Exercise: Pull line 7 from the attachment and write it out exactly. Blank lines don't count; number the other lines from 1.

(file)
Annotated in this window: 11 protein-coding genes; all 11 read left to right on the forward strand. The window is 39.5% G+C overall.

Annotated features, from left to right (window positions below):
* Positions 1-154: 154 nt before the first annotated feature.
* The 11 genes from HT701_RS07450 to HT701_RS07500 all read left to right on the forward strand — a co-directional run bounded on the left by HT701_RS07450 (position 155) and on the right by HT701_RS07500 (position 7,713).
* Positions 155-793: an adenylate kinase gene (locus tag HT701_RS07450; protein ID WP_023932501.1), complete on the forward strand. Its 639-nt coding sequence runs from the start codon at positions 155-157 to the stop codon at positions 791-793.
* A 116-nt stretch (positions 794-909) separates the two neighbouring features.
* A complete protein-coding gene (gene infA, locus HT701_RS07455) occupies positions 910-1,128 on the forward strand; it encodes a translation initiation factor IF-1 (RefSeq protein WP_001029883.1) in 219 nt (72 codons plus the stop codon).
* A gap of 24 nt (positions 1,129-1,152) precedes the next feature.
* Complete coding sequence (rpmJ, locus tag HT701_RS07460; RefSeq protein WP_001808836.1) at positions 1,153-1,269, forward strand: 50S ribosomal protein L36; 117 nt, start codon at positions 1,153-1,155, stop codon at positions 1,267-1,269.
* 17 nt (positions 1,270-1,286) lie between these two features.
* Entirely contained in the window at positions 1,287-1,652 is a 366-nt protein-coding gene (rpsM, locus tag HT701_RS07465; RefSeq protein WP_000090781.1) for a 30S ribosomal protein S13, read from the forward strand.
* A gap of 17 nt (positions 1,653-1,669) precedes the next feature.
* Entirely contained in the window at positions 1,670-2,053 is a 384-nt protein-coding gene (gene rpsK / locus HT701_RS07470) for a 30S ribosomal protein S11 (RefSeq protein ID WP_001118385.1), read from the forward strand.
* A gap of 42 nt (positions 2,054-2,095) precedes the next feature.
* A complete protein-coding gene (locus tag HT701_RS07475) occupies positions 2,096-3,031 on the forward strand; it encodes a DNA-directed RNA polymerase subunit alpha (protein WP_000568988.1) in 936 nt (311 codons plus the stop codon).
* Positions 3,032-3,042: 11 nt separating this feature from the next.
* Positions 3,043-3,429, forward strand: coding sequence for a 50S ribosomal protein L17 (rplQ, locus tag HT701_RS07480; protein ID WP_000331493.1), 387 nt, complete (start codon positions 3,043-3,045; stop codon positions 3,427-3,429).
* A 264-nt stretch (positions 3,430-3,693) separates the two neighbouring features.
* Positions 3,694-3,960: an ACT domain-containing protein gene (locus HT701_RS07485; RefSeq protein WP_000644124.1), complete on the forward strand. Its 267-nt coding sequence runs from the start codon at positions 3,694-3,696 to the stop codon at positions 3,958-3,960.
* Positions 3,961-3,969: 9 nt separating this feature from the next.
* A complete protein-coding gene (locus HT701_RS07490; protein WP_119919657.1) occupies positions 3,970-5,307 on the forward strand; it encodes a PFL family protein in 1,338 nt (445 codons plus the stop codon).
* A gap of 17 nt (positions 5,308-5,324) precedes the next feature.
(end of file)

* A complete protein-coding gene (gene infA, locus HT701_RS07455) occupies positions 910-1,128 on the forward strand; it encodes a translation initiation factor IF-1 (RefSeq protein WP_001029883.1) in 219 nt (72 codons plus the stop codon).